Tuesday 23 August 2022

What I've been reading in August

 Let's dive straight in and see what our book club chose for this month's book

Imagine waking one morning to find a box on your doorstep.  A small brown box, delivered to every adult over the age of 22.  Seemingly made of wood, each one identical, except for the name of the recipient.  Inscribed on every box is the message 'The measure of your life lies within'.

Inside every box is a single string, hiding under a silvery white piece of flimsy fabric.  The box is warning you to think twice before lifting the fabric, because once you have done that, you cannot go back.  The length of your string will allegedly tell you how much longer your life will last.

Imagine.  What would you do?  Would you want to know the answer?  Would seeing a short piece of string make you give up your job, withdraw all your savings and travel the world while you could?  Would a long piece of string make you reckless, knowing that whatever happened you still had a long life to lead?  How about if one of a partnership has a long string and the other a short one?  How would that affect the relationship. A long string does not necessarily mean a charmed life, you could still contract illnesses or have life changing accidents.  

So many questions - and whilst you know it is just a work of fiction, what do you think you would do?  Would you want to know?  How would it change your decisions?

I don't know what I would do, or how it would affect how I would make decisions based on what I discovered.  What I do know is that this book challenged me to think about things and I am pleased that I have read it.

Now onto book two, Still Life by Sarah Winman

Now, this book was recommended to me by a guy I used to go to school with.  We used to be in the same English Literature class and when we have our reunions the conversation often turns to what we are reading.  Last time we met he had heard this book being reviewed on Sara Cox's 'Between the Covers' programme on BBC and was throughly enjoying it. 

It is 1944 and two strangers sheltering from falling bombs in a wine cellar in Tuscany share an evening together.  Ulysses Temper is a young British soldier and Evelyn Skinner is an older art historian and possible spy who has come to Italy to salvage paintings and relive the time that she met E M Forster.  Their meeting has a profound effect on Ulysses and over the time period 1944 - 1979 their lives almost cross on several occasions.  Unbeknown to either of them, they end up having several mutual acquaintances and it is so clever how their two stories are intertwined.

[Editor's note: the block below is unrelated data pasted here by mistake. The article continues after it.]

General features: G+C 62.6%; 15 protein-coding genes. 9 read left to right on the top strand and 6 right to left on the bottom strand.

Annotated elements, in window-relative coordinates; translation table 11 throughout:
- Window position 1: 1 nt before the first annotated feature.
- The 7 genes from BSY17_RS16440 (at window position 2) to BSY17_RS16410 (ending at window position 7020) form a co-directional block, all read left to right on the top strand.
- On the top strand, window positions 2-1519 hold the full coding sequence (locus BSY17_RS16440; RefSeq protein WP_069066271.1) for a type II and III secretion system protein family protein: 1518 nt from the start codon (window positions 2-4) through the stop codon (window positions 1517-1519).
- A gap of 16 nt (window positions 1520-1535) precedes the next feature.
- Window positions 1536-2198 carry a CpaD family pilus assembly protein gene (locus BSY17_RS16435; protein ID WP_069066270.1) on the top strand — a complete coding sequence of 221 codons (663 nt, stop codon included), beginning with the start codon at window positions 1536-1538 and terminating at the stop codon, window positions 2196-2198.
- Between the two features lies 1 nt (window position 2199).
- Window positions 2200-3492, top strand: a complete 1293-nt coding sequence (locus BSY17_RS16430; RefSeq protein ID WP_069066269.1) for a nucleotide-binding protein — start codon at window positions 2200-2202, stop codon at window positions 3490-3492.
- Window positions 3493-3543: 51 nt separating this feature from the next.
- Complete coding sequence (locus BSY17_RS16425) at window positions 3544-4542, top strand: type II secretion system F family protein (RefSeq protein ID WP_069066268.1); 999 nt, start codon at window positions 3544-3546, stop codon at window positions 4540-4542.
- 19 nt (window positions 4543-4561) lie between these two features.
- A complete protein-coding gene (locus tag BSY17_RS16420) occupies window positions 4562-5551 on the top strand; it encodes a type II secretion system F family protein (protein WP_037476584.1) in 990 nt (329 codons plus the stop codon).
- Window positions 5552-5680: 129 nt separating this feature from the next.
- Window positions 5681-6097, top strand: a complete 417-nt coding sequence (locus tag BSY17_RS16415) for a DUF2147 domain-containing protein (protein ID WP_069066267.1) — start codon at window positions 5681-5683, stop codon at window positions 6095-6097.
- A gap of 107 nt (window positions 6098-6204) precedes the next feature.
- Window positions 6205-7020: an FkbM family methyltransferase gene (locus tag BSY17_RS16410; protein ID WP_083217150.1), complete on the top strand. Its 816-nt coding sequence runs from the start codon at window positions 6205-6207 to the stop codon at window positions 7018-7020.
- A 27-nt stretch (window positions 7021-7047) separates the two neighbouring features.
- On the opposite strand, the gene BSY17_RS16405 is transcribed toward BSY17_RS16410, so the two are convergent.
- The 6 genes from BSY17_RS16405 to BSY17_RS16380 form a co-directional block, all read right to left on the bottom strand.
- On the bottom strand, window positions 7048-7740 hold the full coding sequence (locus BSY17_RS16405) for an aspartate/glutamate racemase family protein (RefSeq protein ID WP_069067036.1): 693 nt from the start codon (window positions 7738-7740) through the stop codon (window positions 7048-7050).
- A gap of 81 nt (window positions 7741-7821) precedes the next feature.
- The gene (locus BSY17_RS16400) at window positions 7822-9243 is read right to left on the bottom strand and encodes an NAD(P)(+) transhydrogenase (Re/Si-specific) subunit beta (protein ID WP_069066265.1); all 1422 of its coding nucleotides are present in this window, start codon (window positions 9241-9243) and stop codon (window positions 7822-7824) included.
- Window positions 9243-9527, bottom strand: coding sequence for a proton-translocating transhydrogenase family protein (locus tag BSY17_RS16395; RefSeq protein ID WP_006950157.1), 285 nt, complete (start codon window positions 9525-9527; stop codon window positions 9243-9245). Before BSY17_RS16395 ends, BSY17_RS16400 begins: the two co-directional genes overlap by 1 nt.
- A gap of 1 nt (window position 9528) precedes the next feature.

It took me a couple of chapters to get into this book but once it had drawn me in, I had trouble putting it down.  The characters are just so interesting and love is quite a theme in this book, love for friends, love for family and romantic love.  It is set in London and Florence and I really feel like I would like to live in that little square where Ulysses makes his new life after a very unusual set of circumstances which mean he goes from penniless ex-soldier in the war ravaged East End of London to a man of property running a Pensione and making hand made globes in Italy.  

The time period covers some huge historical events and it is interesting to see how these things affect the motley crew of characters in the book.  Don't ask me to choose a favourite because I couldn't - for many reasons I became fond of them all.

Do I recommend this one?  Yes I do!

And finally - one that sounded like it was going to be similar in style to Richard Osman's Thursday Murder club.

The scene is set in a bed and breakfast hotel in the Loire valley in France which is run by Richard, a middle aged Englishman.  Richard is happy with the normal routine of everyday life, so is somewhat upset when one of his guests disappears, leaving just a bloody handprint on the wall and smashed spectacles in the bathroom. A fellow guest, Valerie, persuades Richard that they should investigate the disappearance and he reluctantly joins her in the hunt.  

This was an easy read, and I can imagine it being made into a light hearted tv programme.  Poor Richard is dragged into the investigation, often out of his depth and all the time trying to come to terms with the imminent break up of his marriage.  It seems that whenever his daughter chooses to FaceTime him, she finds him in what looks like a compromising position and he is convinced that this is not helping his cause in trying to get back with his wife. There is definitely a wide range of characters, from the naturist 'swingers' running a nearby establishment to the Italian couple who seem very suspicious and the aged judge who is the twin of the man who has disappeared.

It was a light hearted read to end the month, a little bit predictable and a little bit cliche at times but it certainly held my attention to the end.


Barbara Eads said...

I always enjoy your book reviews. I keep adding the books you recommend to my list. I'll never be able to read them all!

Patio Postcards said...

I am currently reading The Measure. Very interesting. I've put this Still Life on the TBR list. Thanks for the reviews.

Susanne said...

I am on the fence about even starting The Measure, still on the waiting list at the library and losing interest by the day. Since August is nearly over I may see if I can hunt down Still Life instead. Thanks for sharing your reviews of the books.

Jennifer said...

Definitely some interesting choices - ones I would not have gravitated toward which is why I really enjoy reading reviews. Thanks for sharing yours....I hope you are having a good week!!